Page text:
bond angles less than <109.5

(Polar molecules, Non-polar molecules, etc.)

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Cavalli_1H
Posts: 92
Joined: Thu Sep 19, 2019 12:15 am

bond angles less than <109.5

Postby Cavalli_1H » Sun Nov 17, 2019 8:28 am

I realize that there are certain times when molecules form trigonal pyramidal shape the bond angle is <109.5, but can someone explain why? What makes this way and how do we know that it will be <109.5?

Sahil Jog 1F
Posts: 126
Joined: Thu Jul 11, 2019 12:16 am

Re: bond angles less than <109.5

Postby Sahil Jog 1F » Sun Nov 17, 2019 10:01 am

Even if a molecule with a trigonal pyramidal shape looks to be arranged tetrahedrally (bond angles=109.5), the lone electron pair has a greater electron repulsion strength than a bonded one, forcing the 3 bonded atoms closer to each other, and thus making their bond angles slightly less than 109.5.

AmyL_3L
Posts: 50
Joined: Fri Aug 09, 2019 12:17 am

Re: bond angles less than <109.5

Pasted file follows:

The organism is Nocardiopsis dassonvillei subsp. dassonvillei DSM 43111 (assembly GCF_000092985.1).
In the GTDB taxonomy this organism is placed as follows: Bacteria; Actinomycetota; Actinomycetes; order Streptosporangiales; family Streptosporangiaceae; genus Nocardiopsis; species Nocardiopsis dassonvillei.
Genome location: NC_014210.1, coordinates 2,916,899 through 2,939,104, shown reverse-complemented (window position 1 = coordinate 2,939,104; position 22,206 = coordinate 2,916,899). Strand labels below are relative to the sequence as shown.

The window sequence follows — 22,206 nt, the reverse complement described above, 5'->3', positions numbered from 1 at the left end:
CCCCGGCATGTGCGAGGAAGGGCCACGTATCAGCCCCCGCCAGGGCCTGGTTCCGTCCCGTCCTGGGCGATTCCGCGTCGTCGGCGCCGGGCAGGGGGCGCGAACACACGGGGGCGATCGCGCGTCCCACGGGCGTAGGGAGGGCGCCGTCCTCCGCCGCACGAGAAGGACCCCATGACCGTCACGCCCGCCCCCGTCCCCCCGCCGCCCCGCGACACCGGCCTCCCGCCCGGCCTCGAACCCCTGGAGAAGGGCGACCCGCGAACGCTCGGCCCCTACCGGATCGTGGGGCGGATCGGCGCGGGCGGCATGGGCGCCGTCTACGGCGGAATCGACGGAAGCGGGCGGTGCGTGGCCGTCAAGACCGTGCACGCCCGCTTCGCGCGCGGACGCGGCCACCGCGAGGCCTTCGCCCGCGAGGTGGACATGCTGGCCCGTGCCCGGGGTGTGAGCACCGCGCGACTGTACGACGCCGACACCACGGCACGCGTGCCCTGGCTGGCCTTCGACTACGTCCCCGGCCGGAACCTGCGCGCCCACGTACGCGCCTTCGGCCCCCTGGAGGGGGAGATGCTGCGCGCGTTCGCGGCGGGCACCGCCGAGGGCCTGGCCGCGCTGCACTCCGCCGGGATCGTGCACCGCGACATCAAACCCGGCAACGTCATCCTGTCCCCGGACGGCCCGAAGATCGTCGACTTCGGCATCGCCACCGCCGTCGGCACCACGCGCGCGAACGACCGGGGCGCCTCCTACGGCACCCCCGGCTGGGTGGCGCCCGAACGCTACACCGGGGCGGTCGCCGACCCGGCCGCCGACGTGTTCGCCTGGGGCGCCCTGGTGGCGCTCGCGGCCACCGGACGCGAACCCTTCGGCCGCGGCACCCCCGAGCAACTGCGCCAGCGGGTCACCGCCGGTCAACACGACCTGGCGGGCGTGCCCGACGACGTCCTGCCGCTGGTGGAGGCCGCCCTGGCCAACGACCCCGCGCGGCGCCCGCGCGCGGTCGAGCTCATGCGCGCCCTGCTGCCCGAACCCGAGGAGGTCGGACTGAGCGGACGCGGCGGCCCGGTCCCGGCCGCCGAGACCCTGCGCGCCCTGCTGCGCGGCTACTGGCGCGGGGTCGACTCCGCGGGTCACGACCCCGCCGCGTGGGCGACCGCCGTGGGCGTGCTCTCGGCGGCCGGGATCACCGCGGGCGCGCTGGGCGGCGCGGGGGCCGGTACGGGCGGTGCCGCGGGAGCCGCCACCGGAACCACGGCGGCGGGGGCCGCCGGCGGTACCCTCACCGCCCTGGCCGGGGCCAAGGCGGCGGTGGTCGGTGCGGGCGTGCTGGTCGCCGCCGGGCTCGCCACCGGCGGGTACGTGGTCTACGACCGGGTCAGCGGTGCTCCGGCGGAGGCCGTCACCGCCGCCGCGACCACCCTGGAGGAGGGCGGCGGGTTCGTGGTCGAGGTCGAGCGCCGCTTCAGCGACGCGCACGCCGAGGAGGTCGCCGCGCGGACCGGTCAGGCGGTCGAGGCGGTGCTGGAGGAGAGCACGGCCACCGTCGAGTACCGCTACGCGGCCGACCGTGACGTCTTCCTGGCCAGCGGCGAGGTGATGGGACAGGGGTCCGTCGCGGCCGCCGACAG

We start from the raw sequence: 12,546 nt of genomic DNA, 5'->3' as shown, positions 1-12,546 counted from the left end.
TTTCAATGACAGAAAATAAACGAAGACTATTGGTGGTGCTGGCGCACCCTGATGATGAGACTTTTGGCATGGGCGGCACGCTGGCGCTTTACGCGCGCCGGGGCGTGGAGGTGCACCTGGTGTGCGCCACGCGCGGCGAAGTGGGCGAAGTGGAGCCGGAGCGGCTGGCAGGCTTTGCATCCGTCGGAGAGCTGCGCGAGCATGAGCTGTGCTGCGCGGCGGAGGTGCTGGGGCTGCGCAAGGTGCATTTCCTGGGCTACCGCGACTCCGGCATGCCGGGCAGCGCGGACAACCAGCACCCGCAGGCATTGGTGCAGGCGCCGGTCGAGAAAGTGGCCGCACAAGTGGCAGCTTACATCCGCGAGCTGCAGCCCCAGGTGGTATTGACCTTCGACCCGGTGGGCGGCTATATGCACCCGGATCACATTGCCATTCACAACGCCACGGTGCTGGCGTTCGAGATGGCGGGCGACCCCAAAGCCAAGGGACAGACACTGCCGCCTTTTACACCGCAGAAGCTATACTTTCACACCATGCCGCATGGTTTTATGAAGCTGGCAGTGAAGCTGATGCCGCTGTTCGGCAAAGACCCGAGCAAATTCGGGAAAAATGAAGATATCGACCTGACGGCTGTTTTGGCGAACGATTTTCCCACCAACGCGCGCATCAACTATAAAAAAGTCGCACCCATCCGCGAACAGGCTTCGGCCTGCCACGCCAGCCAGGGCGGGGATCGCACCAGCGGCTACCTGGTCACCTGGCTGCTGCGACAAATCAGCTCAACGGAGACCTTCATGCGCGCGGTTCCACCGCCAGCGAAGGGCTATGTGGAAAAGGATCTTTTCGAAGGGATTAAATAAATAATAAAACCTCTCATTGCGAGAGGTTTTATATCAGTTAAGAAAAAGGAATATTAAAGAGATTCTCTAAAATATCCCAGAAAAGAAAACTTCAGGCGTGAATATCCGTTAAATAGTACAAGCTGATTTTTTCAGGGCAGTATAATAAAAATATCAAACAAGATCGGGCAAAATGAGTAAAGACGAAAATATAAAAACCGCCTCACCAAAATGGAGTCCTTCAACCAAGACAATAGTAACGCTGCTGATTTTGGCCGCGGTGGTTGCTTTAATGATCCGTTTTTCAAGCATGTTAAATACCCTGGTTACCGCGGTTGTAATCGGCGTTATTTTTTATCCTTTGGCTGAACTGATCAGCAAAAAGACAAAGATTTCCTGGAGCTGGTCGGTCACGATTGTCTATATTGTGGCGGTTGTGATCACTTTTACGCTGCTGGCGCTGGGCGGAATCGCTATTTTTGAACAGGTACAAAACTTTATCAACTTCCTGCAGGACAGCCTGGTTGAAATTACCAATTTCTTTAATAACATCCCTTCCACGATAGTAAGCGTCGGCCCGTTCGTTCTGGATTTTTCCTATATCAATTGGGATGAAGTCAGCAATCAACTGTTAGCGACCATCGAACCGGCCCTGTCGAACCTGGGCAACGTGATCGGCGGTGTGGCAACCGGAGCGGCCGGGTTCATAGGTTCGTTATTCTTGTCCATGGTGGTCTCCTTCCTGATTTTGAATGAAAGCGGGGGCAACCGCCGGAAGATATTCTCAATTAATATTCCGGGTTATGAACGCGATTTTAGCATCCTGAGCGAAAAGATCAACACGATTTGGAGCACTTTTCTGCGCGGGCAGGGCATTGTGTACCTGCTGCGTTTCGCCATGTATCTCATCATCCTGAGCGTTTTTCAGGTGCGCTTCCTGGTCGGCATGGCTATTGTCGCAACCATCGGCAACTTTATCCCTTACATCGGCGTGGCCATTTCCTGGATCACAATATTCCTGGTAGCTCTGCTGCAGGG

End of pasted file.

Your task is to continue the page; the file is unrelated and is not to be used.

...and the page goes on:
Postby AmyL_3L » Sun Nov 17, 2019 11:15 am

The lone pair on the central atom has greater repulsion strength. Therefore, it pushes the three bonded atoms closer to each other, decreasing their bond angles to be less than 109.5.

Sofia Barker 2C
Posts: 101
Joined: Wed Sep 18, 2019 12:21 am

Re: bond angles less than <109.5

Postby Sofia Barker 2C » Sun Nov 17, 2019 12:17 pm

The bond angles of atoms within a molecule with a trigonal pyramidal shape are less than 109.5 degrees because the lone pair of electrons has greater electron repulsion, so the three bonding pairs are pushed closer together. Lone pairs have greater repulsion because they have a stronger negative charge and are closer to the central atom because, unlike bonding pairs, they are not being pulled away to be shared by another atom.

Erik Buetow 1F
Posts: 96
Joined: Fri Aug 30, 2019 12:15 am

Re: bond angles less than <109.5

Postby Erik Buetow 1F » Sun Nov 17, 2019 12:27 pm

If there is a lone pair, it pushes the other atoms closer together, making the bond angles slightly less than 109.5


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